IT & FINTECH


Danalto
As anyone who has mislaid their mobile phone knows, trying to find it can be hugely frustrating. For companies with high value assets, the stakes are much higher if a piece of expensive equipment can’t be found. As of now, asset tracking is expensive and can be problematic. However, a highly accurate tracking system from Internet of Things (IoT) start-up Danalto aims to be the gamechanger that will make it easy and cost effective for organisations to track their assets in real time wherever they are in the world. 
The asset classes covered range from people and equipment to packages and machinery and Danalto’s solution works at scale and both indoors and out. “The aim is to make every IoT device reachable and locatable using minimal infrastructure. This is in contrast to existing solutions that require dense infrastructures that are difficult to deploy,” explains company co-founder and CEO David McDonald. 
“To do this we have developed FiLo (fine to long range), a first-generation tracking system which works well at long range while achieving location accuracy of less than five metres. Compared with existing systems, ours is significantly more energy efficient, it can cover diverse environments from healthcare and natural resources to logistics and supply chain and it is economically efficient to use,” he says. 
At the front end of Danalto’s solution is the Cardinal platform, which allows customers to visually monitor their tracked assets or personnel. The platform can be remotely accessed and users can create customisable zones, which is useful in hazardous environments where “safe” and “at risk” areas can be identified. 
“We know that a significant proportion of connected devices that need to be found can’t be found and as the IoT grows and more and more devices become connected, that’s no longer acceptable. Companies will increasingly need asset location as part of their overall operations control and this is where the Danalto solution fits in,” McDonald says. 

GreyScout 

GreyScout is an Athlone-based technology company focused on helping businesses to protect their brands against online counterfeit and grey market activity across web forums, search engines, websites, social media channels and rogue sites. 
“Our aim is to give companies control of their brand online because counterfeiting, piracy and grey market activity is a big and growing problem that will have an increasingly detrimental impact on the online economy in the years ahead,” says GreyScout founder John Killian. “In 2020, for example, the European Intellectual Property Office estimated the loss of sales as a result of counterfeiting to the industries most affected (pharmaceuticals, cosmetics and personal care, wines and spirits and toys and games) at €19 billion within the European Union. GreyScout deals with the problem by removing unauthorised content from customer view.” 
Killian says most companies only react to infringements when they are brought to their attention and many rely on manual checking of the unauthorised activity, which is too little, too late.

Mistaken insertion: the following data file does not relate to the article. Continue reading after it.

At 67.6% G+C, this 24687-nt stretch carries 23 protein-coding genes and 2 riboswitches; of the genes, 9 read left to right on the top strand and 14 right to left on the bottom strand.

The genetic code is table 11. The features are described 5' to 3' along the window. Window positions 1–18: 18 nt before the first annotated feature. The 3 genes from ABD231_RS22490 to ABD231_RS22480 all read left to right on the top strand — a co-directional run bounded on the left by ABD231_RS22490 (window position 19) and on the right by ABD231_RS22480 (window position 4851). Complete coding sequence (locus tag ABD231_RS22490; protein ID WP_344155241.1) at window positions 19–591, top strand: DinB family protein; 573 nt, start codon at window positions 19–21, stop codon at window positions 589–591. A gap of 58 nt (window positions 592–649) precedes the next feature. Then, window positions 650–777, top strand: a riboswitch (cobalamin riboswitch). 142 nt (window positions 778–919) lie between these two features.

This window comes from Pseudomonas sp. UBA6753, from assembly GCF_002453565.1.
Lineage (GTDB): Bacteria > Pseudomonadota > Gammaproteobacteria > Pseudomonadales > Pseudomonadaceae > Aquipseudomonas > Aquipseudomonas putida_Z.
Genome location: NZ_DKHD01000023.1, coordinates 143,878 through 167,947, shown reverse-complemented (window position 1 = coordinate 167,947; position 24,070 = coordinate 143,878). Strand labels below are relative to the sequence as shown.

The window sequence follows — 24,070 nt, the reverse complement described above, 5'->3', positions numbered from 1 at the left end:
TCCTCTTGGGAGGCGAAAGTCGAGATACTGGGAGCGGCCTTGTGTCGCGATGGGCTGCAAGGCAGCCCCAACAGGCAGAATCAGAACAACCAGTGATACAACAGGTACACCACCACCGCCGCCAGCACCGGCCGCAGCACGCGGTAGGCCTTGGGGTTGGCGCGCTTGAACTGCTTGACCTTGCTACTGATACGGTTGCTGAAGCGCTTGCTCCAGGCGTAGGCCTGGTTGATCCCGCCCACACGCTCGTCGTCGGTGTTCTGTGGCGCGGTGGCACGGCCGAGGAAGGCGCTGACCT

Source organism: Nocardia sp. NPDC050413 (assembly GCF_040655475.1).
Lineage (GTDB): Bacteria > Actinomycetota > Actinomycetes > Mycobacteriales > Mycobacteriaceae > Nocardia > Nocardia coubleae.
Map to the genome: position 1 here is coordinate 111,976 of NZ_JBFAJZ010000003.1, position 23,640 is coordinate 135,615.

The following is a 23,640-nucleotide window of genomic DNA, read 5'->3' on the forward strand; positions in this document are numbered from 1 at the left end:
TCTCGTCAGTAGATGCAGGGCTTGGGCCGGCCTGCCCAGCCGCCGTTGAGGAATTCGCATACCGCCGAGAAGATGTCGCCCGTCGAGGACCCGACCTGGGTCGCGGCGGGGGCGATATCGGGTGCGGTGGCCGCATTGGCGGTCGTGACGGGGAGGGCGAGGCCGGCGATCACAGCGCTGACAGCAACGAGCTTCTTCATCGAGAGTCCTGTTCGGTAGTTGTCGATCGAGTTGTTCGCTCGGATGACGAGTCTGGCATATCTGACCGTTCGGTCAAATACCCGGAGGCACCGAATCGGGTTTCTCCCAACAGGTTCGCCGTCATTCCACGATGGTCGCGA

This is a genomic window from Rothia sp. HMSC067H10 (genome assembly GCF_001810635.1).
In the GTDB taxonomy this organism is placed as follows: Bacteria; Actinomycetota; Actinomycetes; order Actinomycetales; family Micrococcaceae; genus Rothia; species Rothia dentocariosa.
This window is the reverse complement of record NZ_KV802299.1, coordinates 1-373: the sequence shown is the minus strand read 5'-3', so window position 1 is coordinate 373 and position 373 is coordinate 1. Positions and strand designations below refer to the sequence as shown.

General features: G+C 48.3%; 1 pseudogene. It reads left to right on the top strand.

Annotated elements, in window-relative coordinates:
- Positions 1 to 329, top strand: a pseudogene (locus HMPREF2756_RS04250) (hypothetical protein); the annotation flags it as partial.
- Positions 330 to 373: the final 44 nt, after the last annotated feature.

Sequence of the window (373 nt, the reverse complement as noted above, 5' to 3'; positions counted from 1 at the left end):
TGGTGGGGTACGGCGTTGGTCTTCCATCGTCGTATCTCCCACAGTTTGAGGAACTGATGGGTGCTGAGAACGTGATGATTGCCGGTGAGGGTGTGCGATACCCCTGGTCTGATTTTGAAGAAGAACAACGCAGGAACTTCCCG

“To stop the problem, you need to be able to see it and with GreyScout, the visibility of unauthorised activity is increased. The detection and collection of counterfeit evidence is automated, and offenders are notified and speedily removed,” he says. 
GreyScout is currently trialling its technology with global brands such as Samsung and Yvolution. Its solution covers off areas where unscrupulous actors are most likely to try their luck. 
This includes IP infringements and counterfeit listings, grey market activity across marketplaces such as Amazon and eBay, fake social media accounts and pricing policy breaches. 
“Our mission is to democratise intellectual property protection by providing cost-effective solutions that enable brands, at any stage of growth, to redress the balance of power in the online world,” Killian says. “Our customers need to protect themselves and their customers and our innovative technology provides them with the essential market intelligence to do so.” 

ID-Pal

ID-Pal founder Colum Lyons
ID-Pal founder Colum Lyons

Identity verification is key to preventing fraud, but the confirmation process can be time consuming, complex and burdensome. As it stands, the burden of verification under anti-money laundering regulation weighs heavily on businesses and is getting in the way of customer acquisition and the smooth flow of e-commerce. What companies need is a secure and easy method of verification in real-time and this is exactly what regtech start-up ID-Pal has developed. 
Its SaaS + identity verification solution has been designed to take the pain out of the process by reducing the time, cost and risk associated with regulatory compliance. 
The system takes a multi-layered approach to verification and uses a combination of document verification and biometric checks such as facial matching and liveness testing to ensure that the compliance process is as robust as possible. 

Business Today

Get the latest business news and commentarySIGN UP HERE
The Irish Times Logo
Commenting on The Irish Times has changed. To comment you must now be an Irish Times subscriber.
SUBSCRIBE
GO BACK
Error Image
The account details entered are not currently associated with an Irish Times subscription. Please subscribe to sign in to comment.
Comment Sign In

Forgot password?
The Irish Times Logo
Thank you
You should receive instructions for resetting your password. When you have reset your password, you can Sign In.
The Irish Times Logo
Please choose a screen name. This name will appear beside any comments you post. Your screen name should follow the standards set out in our community standards.
Screen Name Selection

Hello

Please choose a screen name. This name will appear beside any comments you post. Your screen name should follow the standards set out in our community standards.

The Irish Times Logo
Commenting on The Irish Times has changed. To comment you must now be an Irish Times subscriber.
SUBSCRIBE
Forgot Password
Please enter your email address so we can send you a link to reset your password.

Sign In

Your Comments
We reserve the right to remove any content at any time from this Community, including without limitation if it violates the Community Standards. We ask that you report content that you in good faith believe violates the above rules by clicking the Flag link next to the offending comment or by filling out this form. New comments are only accepted for 3 days from the date of publication.